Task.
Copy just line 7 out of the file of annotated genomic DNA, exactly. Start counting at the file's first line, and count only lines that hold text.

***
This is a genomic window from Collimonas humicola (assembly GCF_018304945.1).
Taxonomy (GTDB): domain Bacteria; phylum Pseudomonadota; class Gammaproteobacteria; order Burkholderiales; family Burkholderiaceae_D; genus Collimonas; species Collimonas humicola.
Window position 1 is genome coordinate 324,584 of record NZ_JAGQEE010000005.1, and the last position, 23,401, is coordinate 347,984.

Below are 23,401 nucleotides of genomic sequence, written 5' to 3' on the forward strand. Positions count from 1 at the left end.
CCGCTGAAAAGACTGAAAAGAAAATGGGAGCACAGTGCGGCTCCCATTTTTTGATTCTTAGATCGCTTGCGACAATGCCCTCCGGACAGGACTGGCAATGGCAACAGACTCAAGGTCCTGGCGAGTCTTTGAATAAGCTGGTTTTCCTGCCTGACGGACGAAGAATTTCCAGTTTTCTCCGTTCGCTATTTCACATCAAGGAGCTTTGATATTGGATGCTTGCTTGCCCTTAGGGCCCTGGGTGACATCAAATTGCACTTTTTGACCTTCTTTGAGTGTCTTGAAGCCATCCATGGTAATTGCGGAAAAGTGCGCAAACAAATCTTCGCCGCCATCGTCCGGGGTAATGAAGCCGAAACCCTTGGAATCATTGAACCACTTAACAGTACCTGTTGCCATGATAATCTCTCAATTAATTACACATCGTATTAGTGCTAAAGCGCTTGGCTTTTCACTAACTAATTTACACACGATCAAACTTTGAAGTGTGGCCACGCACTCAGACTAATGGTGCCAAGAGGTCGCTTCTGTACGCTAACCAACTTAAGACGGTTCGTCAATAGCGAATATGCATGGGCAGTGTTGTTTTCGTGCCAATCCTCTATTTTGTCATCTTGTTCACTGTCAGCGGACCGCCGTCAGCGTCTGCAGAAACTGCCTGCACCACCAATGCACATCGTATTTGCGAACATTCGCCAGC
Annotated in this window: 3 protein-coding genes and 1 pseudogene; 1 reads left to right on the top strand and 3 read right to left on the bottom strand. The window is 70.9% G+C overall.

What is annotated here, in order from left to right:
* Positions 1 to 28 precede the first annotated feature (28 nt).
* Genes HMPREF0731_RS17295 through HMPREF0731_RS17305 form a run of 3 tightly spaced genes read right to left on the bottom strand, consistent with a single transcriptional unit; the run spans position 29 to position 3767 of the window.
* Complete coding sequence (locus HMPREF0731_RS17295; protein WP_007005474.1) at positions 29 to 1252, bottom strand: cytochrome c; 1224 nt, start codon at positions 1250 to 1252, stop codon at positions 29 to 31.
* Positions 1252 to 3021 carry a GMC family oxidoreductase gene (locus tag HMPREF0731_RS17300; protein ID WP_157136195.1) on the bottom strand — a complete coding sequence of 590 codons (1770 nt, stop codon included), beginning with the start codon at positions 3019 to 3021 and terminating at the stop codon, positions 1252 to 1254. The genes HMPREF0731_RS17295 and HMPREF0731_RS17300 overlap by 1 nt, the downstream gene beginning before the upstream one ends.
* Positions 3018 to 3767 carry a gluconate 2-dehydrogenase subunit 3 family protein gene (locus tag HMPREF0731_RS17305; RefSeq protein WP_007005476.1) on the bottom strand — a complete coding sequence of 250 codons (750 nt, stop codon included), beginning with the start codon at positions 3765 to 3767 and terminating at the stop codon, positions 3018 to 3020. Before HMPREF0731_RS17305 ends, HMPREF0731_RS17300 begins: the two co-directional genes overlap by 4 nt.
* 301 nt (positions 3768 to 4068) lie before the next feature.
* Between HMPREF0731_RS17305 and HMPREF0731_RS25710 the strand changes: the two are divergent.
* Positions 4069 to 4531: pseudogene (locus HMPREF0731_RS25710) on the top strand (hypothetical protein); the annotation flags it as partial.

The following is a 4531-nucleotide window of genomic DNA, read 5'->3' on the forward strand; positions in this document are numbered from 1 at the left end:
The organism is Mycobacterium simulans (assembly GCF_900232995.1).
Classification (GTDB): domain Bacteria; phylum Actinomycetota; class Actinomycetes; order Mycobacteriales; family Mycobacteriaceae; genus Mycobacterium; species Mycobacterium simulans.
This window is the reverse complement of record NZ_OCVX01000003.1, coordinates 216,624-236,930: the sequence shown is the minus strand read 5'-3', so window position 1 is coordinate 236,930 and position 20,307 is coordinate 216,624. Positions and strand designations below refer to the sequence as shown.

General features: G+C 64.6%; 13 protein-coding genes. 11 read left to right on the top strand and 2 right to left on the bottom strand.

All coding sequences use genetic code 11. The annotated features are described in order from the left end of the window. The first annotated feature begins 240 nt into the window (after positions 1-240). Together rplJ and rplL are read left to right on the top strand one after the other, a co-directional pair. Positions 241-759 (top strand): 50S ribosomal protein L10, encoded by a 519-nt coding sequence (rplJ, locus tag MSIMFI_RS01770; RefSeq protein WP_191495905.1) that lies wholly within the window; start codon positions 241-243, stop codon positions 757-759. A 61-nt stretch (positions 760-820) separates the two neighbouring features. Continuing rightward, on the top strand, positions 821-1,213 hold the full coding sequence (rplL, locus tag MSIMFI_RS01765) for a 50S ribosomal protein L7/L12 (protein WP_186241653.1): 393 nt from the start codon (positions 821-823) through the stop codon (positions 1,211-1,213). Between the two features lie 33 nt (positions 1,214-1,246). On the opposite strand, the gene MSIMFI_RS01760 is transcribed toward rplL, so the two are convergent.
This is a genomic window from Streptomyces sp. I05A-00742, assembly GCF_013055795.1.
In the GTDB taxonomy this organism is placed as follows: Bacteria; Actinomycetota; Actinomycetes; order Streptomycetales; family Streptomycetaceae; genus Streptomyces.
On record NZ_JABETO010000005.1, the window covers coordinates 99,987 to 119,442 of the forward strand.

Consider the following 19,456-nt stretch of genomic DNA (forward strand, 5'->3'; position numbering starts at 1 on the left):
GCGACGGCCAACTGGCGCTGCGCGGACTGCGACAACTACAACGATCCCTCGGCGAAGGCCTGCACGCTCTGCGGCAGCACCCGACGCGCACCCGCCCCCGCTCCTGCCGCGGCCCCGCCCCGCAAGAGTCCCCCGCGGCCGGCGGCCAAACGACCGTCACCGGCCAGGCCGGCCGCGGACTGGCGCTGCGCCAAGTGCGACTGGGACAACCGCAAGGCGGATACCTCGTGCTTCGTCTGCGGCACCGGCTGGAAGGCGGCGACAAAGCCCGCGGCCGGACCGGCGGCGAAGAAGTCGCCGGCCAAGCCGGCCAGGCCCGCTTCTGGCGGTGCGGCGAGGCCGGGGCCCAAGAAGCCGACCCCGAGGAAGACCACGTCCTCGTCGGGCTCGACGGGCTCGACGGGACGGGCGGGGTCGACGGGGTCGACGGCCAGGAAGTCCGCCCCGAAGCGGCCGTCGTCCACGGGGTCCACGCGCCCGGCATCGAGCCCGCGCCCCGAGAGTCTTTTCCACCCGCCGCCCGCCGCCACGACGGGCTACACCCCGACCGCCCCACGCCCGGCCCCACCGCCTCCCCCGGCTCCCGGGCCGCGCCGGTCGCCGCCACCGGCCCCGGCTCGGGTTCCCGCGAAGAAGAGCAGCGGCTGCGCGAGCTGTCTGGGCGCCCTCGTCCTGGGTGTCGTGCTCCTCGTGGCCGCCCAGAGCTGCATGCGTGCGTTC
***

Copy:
What is annotated here, in order from left to right: